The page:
David Bourget (Western Ontario)
David Chalmers (ANU, NYU)
Rafael De Clercq
Ezio Di Nucci
Jack Alan Reynolds
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Cognitive Science 34 (5):719-751 (2010)
A multimodal person representation contains information about what a person looks like and what a person sounds like. However, little is known about how children form these face-voice mappings. Here, we explored the possibility that two cognitive tools that guide word learning, a one-to-one mapping bias and fast mapping, also guide children’s learning about faces and voices. We taught 4- and 5-year-olds mappings between three individual faces and voices, then presented them with new faces and voices. In Experiment 1, we found that children rapidly learned face-voice mappings from just a few exposures, and furthermore spontaneously mapped novel faces to novel voices using a one-to-one mapping bias (that each face can produce only one voice). In Experiment 2, we found that children’s face-voice representations are abstract, generalizing to novel tokens of a person. In Experiment 3, we found that children retained in memory the face-voice mappings that they had generated via inference (i.e., they showed evidence of fast mapping), and used these newly formed representations to generate further mappings between new faces and voices. These findings suggest that preschoolers’ rapid learning about faces and voices may be aided by biases that are similar to those that support word learning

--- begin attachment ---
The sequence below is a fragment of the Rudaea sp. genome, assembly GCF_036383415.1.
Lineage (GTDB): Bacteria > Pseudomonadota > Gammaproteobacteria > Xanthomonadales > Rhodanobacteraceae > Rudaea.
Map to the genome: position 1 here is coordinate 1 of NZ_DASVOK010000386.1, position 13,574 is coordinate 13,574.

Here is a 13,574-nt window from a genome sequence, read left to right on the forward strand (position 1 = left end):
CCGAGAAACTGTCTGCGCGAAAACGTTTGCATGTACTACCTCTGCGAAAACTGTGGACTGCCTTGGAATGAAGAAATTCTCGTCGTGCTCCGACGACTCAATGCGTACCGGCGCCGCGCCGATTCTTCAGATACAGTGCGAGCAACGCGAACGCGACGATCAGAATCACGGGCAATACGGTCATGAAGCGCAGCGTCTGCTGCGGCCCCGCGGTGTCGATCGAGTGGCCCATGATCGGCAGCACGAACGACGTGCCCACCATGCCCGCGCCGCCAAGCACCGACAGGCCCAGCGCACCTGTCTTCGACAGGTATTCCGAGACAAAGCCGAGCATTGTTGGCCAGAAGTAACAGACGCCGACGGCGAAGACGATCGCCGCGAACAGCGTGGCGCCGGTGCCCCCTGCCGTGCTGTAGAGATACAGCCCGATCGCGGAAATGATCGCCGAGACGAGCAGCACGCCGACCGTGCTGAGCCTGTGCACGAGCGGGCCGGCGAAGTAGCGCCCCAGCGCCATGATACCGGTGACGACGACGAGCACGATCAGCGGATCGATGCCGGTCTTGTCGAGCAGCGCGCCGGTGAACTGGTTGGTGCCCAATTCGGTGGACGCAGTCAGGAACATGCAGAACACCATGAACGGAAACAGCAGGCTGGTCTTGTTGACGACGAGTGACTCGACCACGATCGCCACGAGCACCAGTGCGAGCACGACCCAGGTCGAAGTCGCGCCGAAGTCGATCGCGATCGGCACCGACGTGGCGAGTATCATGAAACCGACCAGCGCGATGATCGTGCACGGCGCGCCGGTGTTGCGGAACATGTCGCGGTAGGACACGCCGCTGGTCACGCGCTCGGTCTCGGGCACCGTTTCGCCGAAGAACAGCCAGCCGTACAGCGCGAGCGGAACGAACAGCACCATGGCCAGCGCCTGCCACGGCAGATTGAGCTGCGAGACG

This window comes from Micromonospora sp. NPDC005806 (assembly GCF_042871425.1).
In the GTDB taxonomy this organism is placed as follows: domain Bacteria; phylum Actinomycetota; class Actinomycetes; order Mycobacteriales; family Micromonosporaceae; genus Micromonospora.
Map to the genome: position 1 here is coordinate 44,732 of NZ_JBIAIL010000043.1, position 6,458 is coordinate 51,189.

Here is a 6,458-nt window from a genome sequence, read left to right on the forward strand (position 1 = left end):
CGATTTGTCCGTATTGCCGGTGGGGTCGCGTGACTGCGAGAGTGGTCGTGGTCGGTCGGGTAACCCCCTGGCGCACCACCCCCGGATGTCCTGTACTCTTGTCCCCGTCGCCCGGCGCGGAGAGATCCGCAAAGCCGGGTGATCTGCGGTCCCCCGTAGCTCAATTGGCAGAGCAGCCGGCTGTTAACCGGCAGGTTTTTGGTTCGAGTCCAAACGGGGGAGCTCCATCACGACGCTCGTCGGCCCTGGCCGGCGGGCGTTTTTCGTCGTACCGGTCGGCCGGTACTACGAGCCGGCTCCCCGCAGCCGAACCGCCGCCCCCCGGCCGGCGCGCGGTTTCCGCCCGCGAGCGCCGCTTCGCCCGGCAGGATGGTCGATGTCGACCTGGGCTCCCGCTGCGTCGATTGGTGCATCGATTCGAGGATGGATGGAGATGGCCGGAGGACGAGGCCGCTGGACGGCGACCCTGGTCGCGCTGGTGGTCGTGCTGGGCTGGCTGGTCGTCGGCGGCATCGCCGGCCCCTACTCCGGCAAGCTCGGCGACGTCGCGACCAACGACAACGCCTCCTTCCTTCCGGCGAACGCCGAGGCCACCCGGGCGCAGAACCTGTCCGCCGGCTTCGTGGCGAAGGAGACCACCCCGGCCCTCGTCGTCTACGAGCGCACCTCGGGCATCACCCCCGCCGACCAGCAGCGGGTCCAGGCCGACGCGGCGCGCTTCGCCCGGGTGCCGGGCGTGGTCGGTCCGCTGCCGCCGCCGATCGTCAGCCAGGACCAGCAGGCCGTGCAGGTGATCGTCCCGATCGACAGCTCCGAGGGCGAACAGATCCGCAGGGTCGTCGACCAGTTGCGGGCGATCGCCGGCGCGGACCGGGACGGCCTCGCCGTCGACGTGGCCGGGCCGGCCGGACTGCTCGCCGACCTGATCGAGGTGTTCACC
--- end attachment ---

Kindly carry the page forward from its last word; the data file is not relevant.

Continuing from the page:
|Keywords||Voices Social cognition Domain general Person identification Disjunctive syllogism Mutual exclusivity Faces Inference Fast mapping|
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References found in this work BETA
Salvatore Campanella & Pascal Belin (2007). Integrating Face and Voice in Person Perception. Trends in Cognitive Sciences 11 (12):535-543.
Justin Halberda (2003). The Development of a Word-Learning Strategy. Cognition 87 (1):B23-B34.
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Citations of this work BETA
Katherine Yoshida, Mijke Rhemtulla & Athena Vouloumanos (2012). Exclusion Constraints Facilitate Statistical Word Learning. Cognitive Science 36 (5):933-947.
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